ISLAMABAD: Chairman Abbottabad Commission Justice (R) Javed Iqbal has said that the Commission report on May 2, 2011 incident is now complete and would be presented to the government as soon as one of the Commission’s ailing members signs the same.
The Chairman of the Commission while talking to `The News’ here on Tuesday said that the report is 100 per cent ready but awaits the signature of the Commission’s member Abbas Khan, who is presently unwell and is under treatment in the United States.
“As soon as he is back, the report would be signed and presented to the Prime Minister,” the retired Justice said, adding that a British newspaper’s recent report on the Commission’s finding was untrue and baseless.
The Commission’s chairman said that besides presenting the report to the government, he would also hold a press conference to apprise the media about the kind of work done by the Commission, the causes for prolonged proceedings and the reasons as to why the Commission had to intervene for the registration of FIR under treason charges against Dr Shakil Afridi.
Justice Iqbal was not ready to divulge the findings of the report, arguing that it would be for the government to decide whether to make it public or not once it is submitted by the Commission.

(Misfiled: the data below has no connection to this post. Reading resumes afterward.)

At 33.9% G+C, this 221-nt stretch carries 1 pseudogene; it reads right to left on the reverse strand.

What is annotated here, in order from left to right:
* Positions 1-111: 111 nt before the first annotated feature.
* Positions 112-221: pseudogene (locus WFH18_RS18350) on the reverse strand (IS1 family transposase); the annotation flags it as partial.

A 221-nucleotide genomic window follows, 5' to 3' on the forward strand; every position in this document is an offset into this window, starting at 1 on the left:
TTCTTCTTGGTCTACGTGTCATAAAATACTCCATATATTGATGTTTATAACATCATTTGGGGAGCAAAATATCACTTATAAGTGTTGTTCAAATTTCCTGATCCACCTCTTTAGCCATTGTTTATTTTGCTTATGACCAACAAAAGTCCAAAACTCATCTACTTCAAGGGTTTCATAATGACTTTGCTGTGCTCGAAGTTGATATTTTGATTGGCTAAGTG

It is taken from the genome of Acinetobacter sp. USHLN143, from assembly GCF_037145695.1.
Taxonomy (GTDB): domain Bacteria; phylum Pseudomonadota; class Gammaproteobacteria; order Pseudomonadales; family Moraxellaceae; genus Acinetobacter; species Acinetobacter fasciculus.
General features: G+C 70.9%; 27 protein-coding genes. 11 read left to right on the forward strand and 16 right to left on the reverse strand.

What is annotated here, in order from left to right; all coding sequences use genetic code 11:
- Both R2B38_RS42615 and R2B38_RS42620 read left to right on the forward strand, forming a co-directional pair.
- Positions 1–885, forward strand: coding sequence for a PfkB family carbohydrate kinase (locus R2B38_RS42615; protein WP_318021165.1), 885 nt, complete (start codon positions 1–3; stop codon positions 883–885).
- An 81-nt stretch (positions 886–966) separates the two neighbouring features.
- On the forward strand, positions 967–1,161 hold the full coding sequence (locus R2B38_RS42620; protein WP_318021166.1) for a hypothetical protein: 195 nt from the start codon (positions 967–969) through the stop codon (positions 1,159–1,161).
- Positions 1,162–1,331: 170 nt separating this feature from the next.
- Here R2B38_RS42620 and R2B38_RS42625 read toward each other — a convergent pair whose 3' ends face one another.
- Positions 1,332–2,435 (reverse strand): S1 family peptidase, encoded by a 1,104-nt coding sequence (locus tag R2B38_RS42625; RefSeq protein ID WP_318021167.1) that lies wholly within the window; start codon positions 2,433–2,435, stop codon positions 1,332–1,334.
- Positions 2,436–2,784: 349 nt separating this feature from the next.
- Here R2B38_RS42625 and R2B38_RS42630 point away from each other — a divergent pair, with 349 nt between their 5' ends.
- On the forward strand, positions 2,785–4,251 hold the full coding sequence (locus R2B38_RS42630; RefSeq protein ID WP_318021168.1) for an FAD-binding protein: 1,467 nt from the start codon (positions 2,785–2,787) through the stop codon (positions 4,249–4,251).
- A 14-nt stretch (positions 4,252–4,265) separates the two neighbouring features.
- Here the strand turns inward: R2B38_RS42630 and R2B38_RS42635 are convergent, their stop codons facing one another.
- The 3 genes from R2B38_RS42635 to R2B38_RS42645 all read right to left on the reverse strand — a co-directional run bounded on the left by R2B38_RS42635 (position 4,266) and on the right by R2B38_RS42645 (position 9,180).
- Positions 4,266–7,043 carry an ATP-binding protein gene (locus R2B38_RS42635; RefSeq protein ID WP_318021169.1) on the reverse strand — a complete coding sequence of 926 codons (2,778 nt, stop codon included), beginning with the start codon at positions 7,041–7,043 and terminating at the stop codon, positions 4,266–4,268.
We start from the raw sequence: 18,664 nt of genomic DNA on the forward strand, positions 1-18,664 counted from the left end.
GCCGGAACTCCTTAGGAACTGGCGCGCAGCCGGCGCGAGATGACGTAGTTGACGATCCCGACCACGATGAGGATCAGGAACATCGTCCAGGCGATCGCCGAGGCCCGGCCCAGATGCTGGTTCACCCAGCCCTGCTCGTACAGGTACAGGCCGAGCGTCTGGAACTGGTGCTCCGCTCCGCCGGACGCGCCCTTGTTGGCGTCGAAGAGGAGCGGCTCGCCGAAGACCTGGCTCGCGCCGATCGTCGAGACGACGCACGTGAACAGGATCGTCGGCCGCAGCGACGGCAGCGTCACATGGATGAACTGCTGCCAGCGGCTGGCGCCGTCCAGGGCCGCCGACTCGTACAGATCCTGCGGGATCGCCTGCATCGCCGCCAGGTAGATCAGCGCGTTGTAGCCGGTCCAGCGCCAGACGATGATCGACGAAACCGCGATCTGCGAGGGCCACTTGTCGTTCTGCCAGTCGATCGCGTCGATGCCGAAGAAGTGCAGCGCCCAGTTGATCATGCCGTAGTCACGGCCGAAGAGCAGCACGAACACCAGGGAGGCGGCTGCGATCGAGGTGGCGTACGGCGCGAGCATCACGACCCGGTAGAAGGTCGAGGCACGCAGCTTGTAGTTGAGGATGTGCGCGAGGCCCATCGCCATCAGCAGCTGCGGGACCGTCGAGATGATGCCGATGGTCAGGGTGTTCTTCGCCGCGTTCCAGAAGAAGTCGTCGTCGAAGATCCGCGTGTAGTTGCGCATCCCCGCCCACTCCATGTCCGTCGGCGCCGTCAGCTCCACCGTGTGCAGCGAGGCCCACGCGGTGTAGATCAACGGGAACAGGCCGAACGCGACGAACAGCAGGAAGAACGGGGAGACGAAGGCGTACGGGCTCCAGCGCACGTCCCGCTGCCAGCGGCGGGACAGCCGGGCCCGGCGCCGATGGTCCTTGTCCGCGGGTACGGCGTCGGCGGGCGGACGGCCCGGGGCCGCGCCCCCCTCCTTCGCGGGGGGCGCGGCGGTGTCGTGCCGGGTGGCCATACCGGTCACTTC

He, however, disclosed that the most sensitive part of the report is written by him in his own hand writing and would be composed/typed only on the day it would be presented to the government. He explained that such part of the report is almost 60 per cent of the complete report.
The `Daily Telegraph’ recently reported while quoting an unnamed source that no one else in the town (Abbottabad) knew the world’s most wanted man had taken up residence there.
“It (the Commission report) clears Pakistan’s government and military establishment of involvement, a verdict that will prompt accusations of a cover-up and infuriate Western diplomats,” the British newspaper said.
Quoting a senior government source, speaking on condition of anonymity, the newspaper said that they (the government authorities) would find few answers in the Commission’s report.
“At the end of the day it really doesn’t tell us much more than we already knew,” the unnamed source was further quoted as saying, adding, “It’s a disappointment for those who thought this episode might represent a turning point for Pakistan’s relationship with extremist groups.”
The report claimed that the five-member judicial Commission submitted its report to the government, the fact categorically denied by the Chairman of the Commission.